The 64-bit ARM architecture code will support several new features with the in-development Linux 5.7 kernel. Highlights of the 64-bit ARM (AArch64 / ARM64) code for Linux 5.7 include: - In-kernel pointer authentication is now supported. Back in 2018 added to the kernel was pointer authentication support but only exposed for user-space usage. As explained back then, "Pointer authentication can be supported by ARMv8.3 hardware and newer to allow for signing and authenticating of pointers against secret keys. The purpose of this pointer authentication is to mitigate ROP attacks and other potential buffer-overrun-style attacks." Now with Linux 5.7 the ARMv8.3+ pointer authentication support also works within the kernel.

  • Linux 5.7 Media Updates Add H.264 / H.265 / VP9 Decode To The Meson Driver

    The media subsystem updates have landed for the Linux 5.7 kernel merge window. The media subsystem updates are predominantly made up by individual media driver updates as usual. Some of the highlights include: - The Amlogic Meson VDEC driver now has support for VP9 decoding, H.264 decoding, and HEVC decode.

  • Linux 5.7 Power Management Includes Fixes, Tiny Power Button Driver

    Intel's Rafael Wysocki who oversees the kernel's power management area has sent in his relevant pull requests for the Linux 5.7 kernel merge window. Highlights of the power management updates for Linux 5.7 include: - Support for Krait-based SoCs within the Qualcomm driver.

  • Linux 5.7's USB Changes Range From Apple Fast Charging To Reporting USB-C Orientation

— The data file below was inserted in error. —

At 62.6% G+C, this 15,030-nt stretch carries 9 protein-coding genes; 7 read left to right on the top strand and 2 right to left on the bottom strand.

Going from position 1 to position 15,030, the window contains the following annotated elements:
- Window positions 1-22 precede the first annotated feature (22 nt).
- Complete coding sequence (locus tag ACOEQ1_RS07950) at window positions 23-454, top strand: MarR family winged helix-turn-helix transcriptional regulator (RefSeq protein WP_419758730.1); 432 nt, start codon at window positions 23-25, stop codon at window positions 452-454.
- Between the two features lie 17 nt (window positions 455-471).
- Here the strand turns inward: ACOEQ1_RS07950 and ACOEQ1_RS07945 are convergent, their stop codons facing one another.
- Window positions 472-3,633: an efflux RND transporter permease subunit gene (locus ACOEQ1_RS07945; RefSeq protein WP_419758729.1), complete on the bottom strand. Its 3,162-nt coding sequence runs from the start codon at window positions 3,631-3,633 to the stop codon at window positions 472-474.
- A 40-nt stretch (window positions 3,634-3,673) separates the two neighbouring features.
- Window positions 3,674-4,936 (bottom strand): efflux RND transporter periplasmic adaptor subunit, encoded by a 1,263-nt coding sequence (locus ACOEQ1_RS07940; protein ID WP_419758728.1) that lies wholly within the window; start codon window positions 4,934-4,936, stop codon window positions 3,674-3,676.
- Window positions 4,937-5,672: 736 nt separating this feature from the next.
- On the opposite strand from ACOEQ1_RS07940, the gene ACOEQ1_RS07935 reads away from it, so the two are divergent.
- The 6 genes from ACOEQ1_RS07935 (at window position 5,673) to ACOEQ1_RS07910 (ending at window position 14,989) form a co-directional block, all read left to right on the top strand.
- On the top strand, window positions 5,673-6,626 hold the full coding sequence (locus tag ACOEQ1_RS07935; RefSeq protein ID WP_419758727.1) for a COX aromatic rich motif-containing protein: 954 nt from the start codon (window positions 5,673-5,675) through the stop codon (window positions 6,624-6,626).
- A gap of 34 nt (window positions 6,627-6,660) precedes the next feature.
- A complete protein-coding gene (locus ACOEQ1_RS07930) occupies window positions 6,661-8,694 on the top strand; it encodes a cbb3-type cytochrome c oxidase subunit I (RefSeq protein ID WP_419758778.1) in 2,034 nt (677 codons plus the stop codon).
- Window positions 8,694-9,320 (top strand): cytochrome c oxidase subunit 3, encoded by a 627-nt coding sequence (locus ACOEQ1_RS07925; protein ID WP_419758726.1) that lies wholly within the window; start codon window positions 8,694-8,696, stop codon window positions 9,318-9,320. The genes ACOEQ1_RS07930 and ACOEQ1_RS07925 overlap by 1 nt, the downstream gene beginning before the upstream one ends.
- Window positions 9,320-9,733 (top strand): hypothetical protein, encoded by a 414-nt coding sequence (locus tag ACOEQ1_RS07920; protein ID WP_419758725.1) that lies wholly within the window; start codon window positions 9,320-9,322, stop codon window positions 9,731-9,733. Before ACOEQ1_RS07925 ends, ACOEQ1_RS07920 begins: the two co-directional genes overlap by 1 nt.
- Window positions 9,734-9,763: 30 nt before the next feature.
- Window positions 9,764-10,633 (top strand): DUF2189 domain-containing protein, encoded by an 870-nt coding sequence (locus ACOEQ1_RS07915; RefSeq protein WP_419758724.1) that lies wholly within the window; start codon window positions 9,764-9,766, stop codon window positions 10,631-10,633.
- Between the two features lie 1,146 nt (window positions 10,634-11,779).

With the newly-minted Linux 5.6 kernel is initial support for USB4 based on Intel's Thunderbolt code while for Linux 5.7 is a wide variety of other USB changes. There aren't any big USB4 changes to note with the Linux 5.7 kernel that is now going through its merge window. But there are plenty of other interesting USB changes for the 5.7 version...

  • Split Lock Detection Sent In For Linux 5.7 To Spot Performance Issues, Unprivileged DoS

    The previously reported work on split lock detection due to its big performance hit is now queued up for Linux 5.7. Split locks occur when an atomic instruction spans multiple cache lines and requires a global bus lock for ensuring atomicity. These split locks can take at least 1,000 more cycles than an atomic operation within a single cache line.

  • Intel Begins Prepping More Linux Code For Data Streaming Accelerator In Sapphire Rapids

    Last year Intel outlined the Data Streaming Accelerator (DSA) as a feature on future Intel CPUs for high-performance data movement and transformation operations for networking and storage / persistent memory. We are now seeing more of the Intel DSA work beginning to take shape for the Linux kernel.

Nutty – A network monitoring app for Linux

After the internet revolution, it’s important to be connected with the cyber world to get things done. Skipping the complicated intricacies of how the internet works, on a personal level, we connect to the internet through various ways, like WLAN (Wireless Local Area Network) or Wi-Fi to put it simply, or some kind of a wired connection to a router, or in some cases, cellular networks. Whatever the medium be, we almost always require a way to monitor and manage the network connection(s). We are going to suggest a program for the purpose named Nutty. Read more